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Is TikTok a force for good in music culture?


When TikTok initially started to infiltrate popular culture in 2019, music lovers were fearful about the detrimental impact that it would have. While it is undeniable that the platform has indeed shaken up the status quo, the question still remains: has this app been a positive one for the industry?

Unquestionably, the shift towards TikTok has made artists less like musicians and more like 24/7 content creators, but this cannot be blamed on the latest platform alone. The industry has been heading slowly down this road since MySpace, and then Tumblr, and with TikTok representing the trend’s latest evolution.

Additionally, it must be said that overnight success on the aforementioned platforms can have a catastrophic effect on mental health. A recent documentary by the BBC, Legends Never Die, a feature about the deaths of SoundCloud rappers XXXTentacion, Lil Peep, and Juice WRLD, is a harsh reminder that blowing up too soon online can lead to devastating circumstances.

However, musicians struggling to adjust to fame is nothing new, although the emphasis on living their lives online does seem to have amplified the issue. It remains increasingly difficult to break through as an artist without accepting that social media is an integral part of curating a fanbase. Currently, there is no more vital tool than TikTok.

Back in November, Sam Fender song ‘Seventeen Going Under’ began to be used as the backing track on a new trend on the platform, and despite being released months prior, the track began to chart. The lines from the song, “I was far too scared to hit him, But I would hit him in a heartbeat now, That’s the thing with anger, It begs to stick around,” were looped as people shared heartbreaking photos of their tales of suffering abuse as a childhood followed by an image of them now as an adult.

‘Seventeen Going Under’ has been used in over 161,000 videos on TikTok and peaked at number three in the UK chart last month. Rock music simply doesn’t penetrate the singles charts anymore. However, that could all be changing as the platform cuts out the middle man, and songs have an opportunity to grow organically.

Watch Sam Fender cover Amy Winehouse song ‘Back To Black’

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Oxfordshire group Glass Animals also have a similar tale, albeit on an international scale, with their 2020 single ‘Heat Waves’. The song was released in mid-2020 and then had a second lease of life the following year, thanks to a TikTok trend. After a record-breaking 42-weeks in the Billboard 200, it finally climbed to the top ten last November before later peaking at number three.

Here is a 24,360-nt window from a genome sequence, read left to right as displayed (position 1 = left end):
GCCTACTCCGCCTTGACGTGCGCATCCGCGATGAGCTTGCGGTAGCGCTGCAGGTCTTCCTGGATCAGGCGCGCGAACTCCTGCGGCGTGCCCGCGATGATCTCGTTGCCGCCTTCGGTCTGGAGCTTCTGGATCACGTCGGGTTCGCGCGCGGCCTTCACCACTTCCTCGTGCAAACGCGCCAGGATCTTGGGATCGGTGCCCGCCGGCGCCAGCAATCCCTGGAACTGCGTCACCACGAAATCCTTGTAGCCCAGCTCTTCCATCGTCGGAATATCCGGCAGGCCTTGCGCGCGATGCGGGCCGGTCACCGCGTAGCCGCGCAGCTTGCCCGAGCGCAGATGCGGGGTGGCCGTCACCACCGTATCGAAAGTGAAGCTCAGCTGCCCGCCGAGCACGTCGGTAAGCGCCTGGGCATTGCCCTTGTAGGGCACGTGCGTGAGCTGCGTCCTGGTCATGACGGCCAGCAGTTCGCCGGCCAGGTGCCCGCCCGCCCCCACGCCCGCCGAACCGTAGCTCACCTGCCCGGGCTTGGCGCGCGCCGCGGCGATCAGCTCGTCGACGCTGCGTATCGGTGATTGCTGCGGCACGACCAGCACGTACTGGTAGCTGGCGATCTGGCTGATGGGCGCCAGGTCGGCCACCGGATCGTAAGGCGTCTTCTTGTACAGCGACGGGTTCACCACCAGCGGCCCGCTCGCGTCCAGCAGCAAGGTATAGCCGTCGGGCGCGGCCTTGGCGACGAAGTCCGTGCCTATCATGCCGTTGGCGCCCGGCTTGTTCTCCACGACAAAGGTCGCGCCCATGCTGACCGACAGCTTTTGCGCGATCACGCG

Furthermore, the winner of the prestigious BBC Sound of 2022 award, PinkPantheress, is another artist who has TikTok to thank for her success after uploading her first video on the app on Christmas Day in 2020.

After she soon gained viral success, the experimental popstar from Bath was signed by Parlophone, and it’s not just TikTok where she now reigns supreme. On Spotify, PinkPantheress boasts over six million monthly unique listeners, and she’s set for prominent slots this summer at Parklife and Reading & Leeds, as well as a support slot for Halsey in America.

The way in which people discover music is changing, and hearing a short loop of a song is an indictment of the attention spans of Gen-Z, which has aided PinkPantheress as her most popular song, ‘Pain’, lasts just over the 90-second-mark and is perfect for looping. 

Admittedly, not everyone is looking to storm the charts or have songs that can become the hottest trend, making them a household name in the process, but that’s not the only reason it’s valuable. Take 18-year-old political songwriter Seb Lowe from Saddleworth, for example, who boasts over 230,000 followers. A video of Lowe parodying the state of British politics in his bedroom armed with an acoustic guitar has been viewed over 3.7 million times.

Lowe has seen a direct result on his career, too, even on a smaller, independent scale, and it caught the attention of The Coral’s James Skelly, who produced his debut mini-album that arrived last year. His debut headline show at Manchester’s Night & Day sold out, and he’s since gone on to announce another concert for this May at the 600-capacity Gorilla.

Like any platform, the most important thing is authenticity, and their magical algorithm will then serve this to the appropriate audience, with some more niche than others.

Not everybody bedroom artist will achieve monster levels of success like what lies in store for Pinkpantheress. However, similarly to MySpace back in the 2000s, TikTok is the perfect way for musicians to skip out industry politics and amass a natural fanbase without treading down the traditional path. 

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